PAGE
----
As we all prepare to flip the calendar (or swipe it on our phones) in just a couple of days, it dawned on me that we are leaving another decade. Where does time go?
As I celebrate the arrival of a new year, and decade, it occurred to me that 2020 will mark the 50th anniversary of a couple of landmarks in modern time -- Earth Day and the creation of the Environmental Protection Agency.
April 22, 1970. The first Earth Day. It’s never gained national holiday status but it’s always been an event worth remembering in our social consciousness.
It was created by Wisconsin U.S. Senator Gaylord Nelson as an environmental teach-in. Nelson, by the way, was my guest at a conference of the Georgia Association of Newscasters fall meeting at Amicalola Falls State Lodge almost 30 years ago.
We only have one Earth. Think about that for a few seconds. Man and woman, as we know him and her, don’t exist anyplace else in this magnificent universe.
Personally, I believe The Creator provided us with everything we need to sustain life on this orb. And not just to get by, but to enjoy life to the fullest. It’s ours to take care of. In fact it says so right there in the first book of the Holy Bible, Genesis-1:26 for those of you who care to look.
I prefer the old King James version that uses the phrase "dominion over all the Earth." That means we're responsible for it. It means we're not supposed to trash it.
Emma Wells, coordinator of the Keep Rome Floyd Beautiful program, has the most thankless job in the community, picking up after everybody else!
I am at most often at peace when I am out for a walk in nature, usually by myself, clearing the clutter that fogs up my mind. That, by the way, is another reason I like to walk.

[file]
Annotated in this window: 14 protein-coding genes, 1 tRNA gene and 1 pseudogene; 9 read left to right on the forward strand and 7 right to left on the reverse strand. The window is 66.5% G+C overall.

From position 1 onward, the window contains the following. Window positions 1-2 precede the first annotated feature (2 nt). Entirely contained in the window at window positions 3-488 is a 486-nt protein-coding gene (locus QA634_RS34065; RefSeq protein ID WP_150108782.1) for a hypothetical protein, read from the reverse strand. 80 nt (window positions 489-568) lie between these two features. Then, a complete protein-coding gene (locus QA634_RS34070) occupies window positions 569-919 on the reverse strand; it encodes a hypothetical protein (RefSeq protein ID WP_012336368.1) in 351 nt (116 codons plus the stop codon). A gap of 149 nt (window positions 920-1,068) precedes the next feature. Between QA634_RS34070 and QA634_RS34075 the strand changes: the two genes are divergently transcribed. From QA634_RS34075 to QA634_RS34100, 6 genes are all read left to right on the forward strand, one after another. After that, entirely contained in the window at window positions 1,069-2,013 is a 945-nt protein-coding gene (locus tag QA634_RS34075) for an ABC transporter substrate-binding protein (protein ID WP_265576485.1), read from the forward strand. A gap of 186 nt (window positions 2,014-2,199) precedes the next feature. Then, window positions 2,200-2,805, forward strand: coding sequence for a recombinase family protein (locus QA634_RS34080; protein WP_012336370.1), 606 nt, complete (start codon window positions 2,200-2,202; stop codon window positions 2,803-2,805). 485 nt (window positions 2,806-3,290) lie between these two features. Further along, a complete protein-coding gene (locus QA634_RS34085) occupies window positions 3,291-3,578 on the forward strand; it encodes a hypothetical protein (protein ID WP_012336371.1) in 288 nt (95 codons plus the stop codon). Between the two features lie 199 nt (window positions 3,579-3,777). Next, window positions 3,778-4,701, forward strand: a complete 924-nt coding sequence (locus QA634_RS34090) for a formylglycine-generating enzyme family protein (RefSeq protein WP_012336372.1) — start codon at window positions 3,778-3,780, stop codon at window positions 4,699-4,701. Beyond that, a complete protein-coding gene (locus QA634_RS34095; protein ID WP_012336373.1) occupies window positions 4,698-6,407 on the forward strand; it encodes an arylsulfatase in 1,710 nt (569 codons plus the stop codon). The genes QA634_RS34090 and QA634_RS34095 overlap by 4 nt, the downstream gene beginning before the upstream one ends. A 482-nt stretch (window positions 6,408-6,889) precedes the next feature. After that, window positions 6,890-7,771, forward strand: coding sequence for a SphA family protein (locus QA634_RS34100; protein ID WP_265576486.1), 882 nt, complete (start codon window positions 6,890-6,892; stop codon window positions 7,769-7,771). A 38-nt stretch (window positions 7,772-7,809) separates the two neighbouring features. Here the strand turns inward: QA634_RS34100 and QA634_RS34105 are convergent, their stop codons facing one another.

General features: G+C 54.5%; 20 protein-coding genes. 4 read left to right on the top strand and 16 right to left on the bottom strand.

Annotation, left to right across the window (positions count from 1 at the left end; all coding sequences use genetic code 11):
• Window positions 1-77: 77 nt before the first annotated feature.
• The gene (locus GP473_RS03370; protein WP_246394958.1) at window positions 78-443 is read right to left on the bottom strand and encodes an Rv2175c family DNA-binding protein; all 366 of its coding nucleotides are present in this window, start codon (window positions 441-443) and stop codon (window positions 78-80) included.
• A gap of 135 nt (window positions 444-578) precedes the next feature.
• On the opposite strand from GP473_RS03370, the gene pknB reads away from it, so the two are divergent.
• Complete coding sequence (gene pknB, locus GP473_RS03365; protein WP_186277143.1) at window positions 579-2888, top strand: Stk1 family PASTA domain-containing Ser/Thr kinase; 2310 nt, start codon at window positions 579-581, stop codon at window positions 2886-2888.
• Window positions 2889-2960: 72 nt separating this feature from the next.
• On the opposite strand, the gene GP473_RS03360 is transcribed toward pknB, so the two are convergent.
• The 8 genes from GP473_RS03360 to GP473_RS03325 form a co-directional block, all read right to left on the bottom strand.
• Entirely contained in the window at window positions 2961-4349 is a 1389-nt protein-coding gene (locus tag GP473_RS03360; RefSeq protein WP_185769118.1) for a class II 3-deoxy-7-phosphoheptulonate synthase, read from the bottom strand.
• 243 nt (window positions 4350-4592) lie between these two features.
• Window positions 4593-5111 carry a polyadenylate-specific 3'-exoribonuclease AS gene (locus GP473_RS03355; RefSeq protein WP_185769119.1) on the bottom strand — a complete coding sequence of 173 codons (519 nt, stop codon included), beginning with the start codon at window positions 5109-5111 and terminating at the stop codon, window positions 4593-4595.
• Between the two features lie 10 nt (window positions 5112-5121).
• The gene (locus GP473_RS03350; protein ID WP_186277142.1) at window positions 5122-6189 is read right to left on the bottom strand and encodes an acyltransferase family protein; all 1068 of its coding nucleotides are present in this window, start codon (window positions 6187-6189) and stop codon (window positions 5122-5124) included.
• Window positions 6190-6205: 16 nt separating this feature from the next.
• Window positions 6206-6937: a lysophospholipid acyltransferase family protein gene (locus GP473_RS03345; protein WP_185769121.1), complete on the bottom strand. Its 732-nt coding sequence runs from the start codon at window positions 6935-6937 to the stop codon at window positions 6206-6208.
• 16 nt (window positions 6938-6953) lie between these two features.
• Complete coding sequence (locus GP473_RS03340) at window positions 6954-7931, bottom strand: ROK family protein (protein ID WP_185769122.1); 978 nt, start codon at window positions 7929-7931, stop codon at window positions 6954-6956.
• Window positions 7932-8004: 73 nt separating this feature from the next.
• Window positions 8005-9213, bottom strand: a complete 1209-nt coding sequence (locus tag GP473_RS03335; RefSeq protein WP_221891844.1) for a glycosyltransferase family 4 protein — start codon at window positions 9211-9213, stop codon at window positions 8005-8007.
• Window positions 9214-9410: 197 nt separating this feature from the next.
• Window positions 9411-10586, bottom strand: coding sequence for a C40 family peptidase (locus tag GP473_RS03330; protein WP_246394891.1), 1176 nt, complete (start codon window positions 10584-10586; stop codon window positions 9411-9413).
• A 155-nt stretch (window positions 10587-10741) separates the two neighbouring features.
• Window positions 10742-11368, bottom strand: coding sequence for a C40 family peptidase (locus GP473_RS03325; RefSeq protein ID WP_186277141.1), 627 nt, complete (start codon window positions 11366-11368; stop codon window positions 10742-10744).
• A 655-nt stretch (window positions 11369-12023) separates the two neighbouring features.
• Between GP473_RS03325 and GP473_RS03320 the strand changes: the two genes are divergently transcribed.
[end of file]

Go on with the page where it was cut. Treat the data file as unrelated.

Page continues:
My best friend on this planet, or any other for that matter, signed off a card several years ago with "Your Nature Buddy." That meant so much that I still have it tucked away with important papers.
Thanks in no small part to the EPA, nature has gotten a second chance over the last half-century.
Yes, some of the rules and regulations can be burdensome. Former Congressman Bob Barr once used some choice words a number of years ago to describe Tennessee yellow-eyed grass -- an endangered species on the route of the West Rome Bypass -- which he argued could not possibly be endangered because the Georgia Department of Transportation was finding it everywhere they wanted to build a road in North Georgia.
The EPA has added millions of dollars and who knows how much time to new developments, whether it be a highway or a new shopping center, but the underlying intent of the regulations are good. Darn good. We only have one Earth.
To borrow from one of my musical heroes, John Denver, in his anthem to the outdoors "Rocky Mountain High," (the best lyrics ever written by the way) "they try to tear the mountains down to bring in a couple more, more people, more scars upon the land."
Developers are not bad folks, we need jobs and, yeah, we need a few more places to shop. But we only have one Earth! Let's love it and protect it.
And by the way, I do enjoy company on a walk. Join me at the First Day Hike at Lock and Dam Park Wednesday at 10 a.m.